Investment analysts, advisors and fund managers spend their entire working lives and billions of dollars on research vowing to "beat the market" (i.e. pick investments that outperform the S&P 500 index) in any given year.
|One Of These Blue Chips Is Raising Its Dividend 5x Faster Than The Rest
Big blue chips like these almost NEVER raise their dividend more than 5% or 6%. But one of these four shot it up 383%... turning a $1 dividend into $4.83. What's really crazy is how much higher it has to go. You need to see this.
And yet, most of them fail. Just look at the track record among mutual fund managers. Only 12% of large-cap mutual funds have outperformed the S&P 500's performance over the past five years, according to Standard & Poor's.
1. Dividend-Paying Stocks Have Outperformed Since 1972
A more than four-decade-long study from Ned Davis Research finds that dividend-paying stocks tend to beat the market over the long term and yield far better returns for investors than stocks that don't pay dividends.
Ned Davis' study showed that stocks in the S&P 500 that didn't pay dividends gave investors a measly 2.5% annual return from 1972 through 2015, which would turn a $100 investment into $291. By comparison, dividend-paying stocks in the S&P 500 returned 9% annually over the same period -- besting the broader S&P 500 index's 7.4% annual return. A 9% annual return over that stretch is enough to turn a $100 investment into a staggering $4,385.
2. Stocks That Buy Back Their Own Shares Also Beat The Market
Investing in companies that regularly repurchase their own shares (performing share buybacks) is another strategy that's been proven to generate higher returns than the overall stock market. When a company buys up its own stock, fewer outstanding shares remain and the value of the remaining shares goes up -- even if the company doesn't earn another dime. That makes it much easier for these stocks to rack up impressive gains in a short amount of time.
For proof, look at the PowerShares Buyback Achievers (NYSE: PKW). This ETF invests in companies that have bought back at least 5% of their shares during the prior 12 months.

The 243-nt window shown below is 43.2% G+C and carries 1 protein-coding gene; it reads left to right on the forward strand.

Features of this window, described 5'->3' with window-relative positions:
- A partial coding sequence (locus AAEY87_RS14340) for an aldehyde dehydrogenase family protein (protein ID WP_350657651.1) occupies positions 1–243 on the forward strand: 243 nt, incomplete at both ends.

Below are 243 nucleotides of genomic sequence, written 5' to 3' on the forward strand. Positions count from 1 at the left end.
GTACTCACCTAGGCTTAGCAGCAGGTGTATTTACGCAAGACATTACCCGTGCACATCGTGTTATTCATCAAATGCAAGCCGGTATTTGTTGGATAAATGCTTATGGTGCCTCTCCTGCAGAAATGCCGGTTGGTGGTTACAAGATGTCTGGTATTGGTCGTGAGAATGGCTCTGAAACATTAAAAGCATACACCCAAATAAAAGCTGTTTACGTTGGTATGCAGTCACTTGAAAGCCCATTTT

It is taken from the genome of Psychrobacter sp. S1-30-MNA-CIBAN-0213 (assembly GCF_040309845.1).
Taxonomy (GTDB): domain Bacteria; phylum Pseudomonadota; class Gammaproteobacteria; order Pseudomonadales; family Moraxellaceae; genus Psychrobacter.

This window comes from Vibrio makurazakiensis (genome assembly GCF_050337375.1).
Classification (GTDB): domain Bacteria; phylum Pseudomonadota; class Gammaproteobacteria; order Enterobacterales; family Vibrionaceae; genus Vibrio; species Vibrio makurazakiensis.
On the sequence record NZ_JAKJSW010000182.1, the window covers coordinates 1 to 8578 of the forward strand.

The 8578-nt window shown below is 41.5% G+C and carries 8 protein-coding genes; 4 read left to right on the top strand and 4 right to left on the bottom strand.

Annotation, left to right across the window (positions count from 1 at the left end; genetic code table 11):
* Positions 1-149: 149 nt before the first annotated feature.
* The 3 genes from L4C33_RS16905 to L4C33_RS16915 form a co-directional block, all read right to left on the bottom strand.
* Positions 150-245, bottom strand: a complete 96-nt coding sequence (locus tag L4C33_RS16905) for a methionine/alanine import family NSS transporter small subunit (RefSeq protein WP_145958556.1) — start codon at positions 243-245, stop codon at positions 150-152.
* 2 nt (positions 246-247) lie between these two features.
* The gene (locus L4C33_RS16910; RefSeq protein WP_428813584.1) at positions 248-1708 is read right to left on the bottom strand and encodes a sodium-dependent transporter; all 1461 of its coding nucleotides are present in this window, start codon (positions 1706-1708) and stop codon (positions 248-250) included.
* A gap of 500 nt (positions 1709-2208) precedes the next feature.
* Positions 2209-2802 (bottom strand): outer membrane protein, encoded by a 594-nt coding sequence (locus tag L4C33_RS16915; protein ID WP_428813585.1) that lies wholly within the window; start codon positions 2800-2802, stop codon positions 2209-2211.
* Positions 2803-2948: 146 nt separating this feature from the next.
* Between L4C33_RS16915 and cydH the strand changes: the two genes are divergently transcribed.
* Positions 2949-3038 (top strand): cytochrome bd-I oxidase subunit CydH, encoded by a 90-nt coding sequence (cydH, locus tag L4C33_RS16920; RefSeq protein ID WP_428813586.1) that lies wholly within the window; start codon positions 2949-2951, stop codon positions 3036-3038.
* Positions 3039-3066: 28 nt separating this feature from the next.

Not surprisingly, this fund has trounced the S&P 500's performance over the past several years. A $10,000 investment in PKW made in March 2007 would have turned into $23,227 in 10 years (for a 132% total return), while the same investment in the S&P 500 would have turned into just $20,627 (for a 106% total return).
3. Buy-And-Hold Investing Beats Trying To Time The Market
It's not the most sophisticated strategy to buy a stock and hold onto it for years or even decades, but research shows it's one of the best ways to make money over the long run. An Oppenheimer study found the S&P 500 has never suffered a loss over any 20-year period going all the way back to 1950, suggesting that investing for the long-haul can be a low risk strategy. On the flipside, Oppenheimer's study showed the risks of short-term investing, as the S&P 500 has lost money a whopping 16 times in a one-year period since 1950.
Further backing that sentiment, research from Morningstar found that investors who didn't have their money invested in the stock market for the 30 biggest rally days from January 1980 through May 2016 would have made only one-fifth as much money as long-term investors that kept their money in the market the entire time.
4. Dividend Reinvestment And Compounding Helps Create Lasting Wealth
Dividend reinvestment is the engine of compound growth. When you reinvest your dividends to purchase more shares, those new shares generate even more dividends. More dividends buy even more shares. Simply put, if you're not using compounding, then it's going to be hard for you to earn lasting wealth, and you'll be dependent on timing and playing the market as if it were a lottery -- a loser's game.
Dividend reinvestment and compounding can be very powerful. For instance, if you were to invest $500 every month (or $6,000 each year) into dividend-paying stocks that returned 6% annually and reinvested your dividends, your nest egg would be worth almost $90,000 in just 10 years, then $240,000 in 20 years, and nearly $509,000 in 30 years.
After 34 years, you'd be earning $40,000 every year in capital gains and dividends in this hypothetical example -- not a bad return for putting in just $6,000 each year.
While no strategy or investment can guarantee market-beating returns, these time-tested and proven principles offer a great starting point for your own investing success.
The key behind these lessons: If you want to reduce your loss risk and maximize your returns, look for cash-rich stocks that pay dividends and regularly repurchase their own shares, keep your money invested for several years or even decades, and keep reinvesting your dividends. If history is any guide, your hard work and patience may pay off handsomely in the long run.
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